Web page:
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PostSubject: Inbreeding websites   Wed 25 Aug 2010, 9:02 pm


And inbreeding?
Inbreeding is where the sire and the dam are closely related: mother to son, father to daughter, sister to brother, half sister to half brother, cousin to cousin. People disgree about the exact point at which inbreeding becomes linebreeding. Inbreeding is the quickest way to find out what poor genes are in the line and what dominant characteristics are in the line.
Although many people are disgusted with the idea of this family incest, it is an extremely useful tool for diagnosing what genes are present. If the genes for bad eyes are present, but hidden or resessive, this will bring them out to their full extent. If there isn't any bad genes, then the puppies will be of very close uniformity and very able to reproduce themselves (theroretically). This is a homozygous breeding. The resulting puppies will have a lot of genetic material that is the same as their parents and grandparents and will be close genetically to each other.
Inbreeding doesn't introduce new genes and does not eliminate bad genes that the line already has. It only shifts them around like a rubix cube. This often results in litters with high show potential, if the quality was high to begin with. It shows you what recessives you have lurking in the dogs' backgrounds -- both good and bad. But there are drawbacks. Besides the possibility of bad recessives, inbreeding exclusively will eventually lead to infertility. It's like a xerox machine. After so many copies, you have to renew the ink. The same with dogs, you have to introduce new genes. No reputable breeder will use inbreeding exclusively, and many breeders simply never use it. Usually, you will only find: very experienced breeders, ignorant breeders, and puppy mills making use of this technique.
Inbreeding increases the chance that a gene obtained from the sire will match one obtained from the dam, both stemming from the common ancestor(s) on which the individual was inbred. Thus, inbreeding tends to make animals homozygous rather than heterozygous. The inbreeding coefficient measures the resulting increase in homozygousity. All breeds have a given degree of homozygosity the mating of two dogs from the same breed would not produce a recognizable specimen of the breed!
Inbreeding increases homozygosity and decrease heterozygosity. So it can duplicate both desirable and harmful alleles, both of which can be unsuspected in the line, and may appear. Inbreeding does NOT create anomalies, it brings present anomalies to the surface. Even when the anomalies are present, inbreeding might not reveal them. However, once revealed, then the breeder can do something about them in the next generations of breeding.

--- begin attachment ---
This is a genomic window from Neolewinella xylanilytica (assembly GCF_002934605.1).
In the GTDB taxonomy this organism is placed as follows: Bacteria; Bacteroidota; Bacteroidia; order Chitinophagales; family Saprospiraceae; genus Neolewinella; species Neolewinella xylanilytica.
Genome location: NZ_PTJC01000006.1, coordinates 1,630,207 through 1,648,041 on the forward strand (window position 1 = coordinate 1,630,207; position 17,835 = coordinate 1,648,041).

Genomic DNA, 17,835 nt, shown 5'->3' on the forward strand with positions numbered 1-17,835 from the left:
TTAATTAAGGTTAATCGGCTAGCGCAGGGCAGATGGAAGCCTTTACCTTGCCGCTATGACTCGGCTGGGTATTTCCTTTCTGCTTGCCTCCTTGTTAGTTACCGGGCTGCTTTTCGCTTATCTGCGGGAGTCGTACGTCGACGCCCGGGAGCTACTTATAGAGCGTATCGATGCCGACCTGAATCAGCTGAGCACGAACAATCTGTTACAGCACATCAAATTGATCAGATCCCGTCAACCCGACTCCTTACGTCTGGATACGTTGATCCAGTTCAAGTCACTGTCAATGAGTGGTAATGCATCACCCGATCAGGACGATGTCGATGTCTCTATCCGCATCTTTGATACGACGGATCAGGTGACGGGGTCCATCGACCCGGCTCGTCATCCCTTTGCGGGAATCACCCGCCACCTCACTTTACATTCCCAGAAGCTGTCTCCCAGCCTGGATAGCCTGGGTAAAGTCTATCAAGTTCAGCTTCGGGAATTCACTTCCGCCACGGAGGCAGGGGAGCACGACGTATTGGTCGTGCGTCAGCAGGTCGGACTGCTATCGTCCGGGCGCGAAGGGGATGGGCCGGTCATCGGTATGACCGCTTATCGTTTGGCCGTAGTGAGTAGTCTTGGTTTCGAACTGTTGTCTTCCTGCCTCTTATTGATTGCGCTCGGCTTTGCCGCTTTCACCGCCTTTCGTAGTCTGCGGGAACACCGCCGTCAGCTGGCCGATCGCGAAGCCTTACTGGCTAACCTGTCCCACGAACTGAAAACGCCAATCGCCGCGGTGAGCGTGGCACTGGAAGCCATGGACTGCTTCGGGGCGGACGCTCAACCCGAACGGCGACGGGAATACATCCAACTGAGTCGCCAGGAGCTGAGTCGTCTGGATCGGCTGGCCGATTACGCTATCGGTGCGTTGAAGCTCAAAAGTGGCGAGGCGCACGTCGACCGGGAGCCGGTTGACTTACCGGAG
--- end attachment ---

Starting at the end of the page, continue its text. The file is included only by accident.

An increase in harmful recessives is undesirable but it is not a major drawback if they are identified early. The effect of inbreeding on major polygenic traits is greater. Generally, traits that are highly inherited (ie largely additively controlled) are not adversely affected by inbreeding but, traits under non-additive control, especially those tied to dominance and thus not of high heritability, are often markedly harmed by inbreeding.























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PostSubject: Re: Inbreeding websites   Wed 25 Aug 2010, 9:06 pm



More than 500 genetic defects exist in today’s purebred dogs (1). Inherited diseases such as hip dysplasia, brachycephalic airway syndrome, cardiomyopathies, endocrine dysfunctions, blood disorders, and hundreds more, affect the quality of life and longevity of these dogs. Over 400 breeds practices, and how these changes can be implemented effectively. The historical role of dog fancies, modern kennel club breed standards, breeding methods, and canine genetics must be explored to understand the main causes of the problem and how it can be resolved. Pertinent breeder and veterinarian ethical responsibilities should also be considered.
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PostSubject: Re: Inbreeding websites   Wed 25 Aug 2010, 9:09 pm

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PostSubject: Re: Inbreeding websites   Wed 25 Aug 2010, 9:12 pm

Another must read...COI should be below 6% for healthy animals. I believe (not a 100% sure) the Yorkie is at 12% and one club says the Biewers are at 18%. Since this club only used the beginning from FruFru and Darling and not back to the Streamglen kennel this figure of 18% is debatable.

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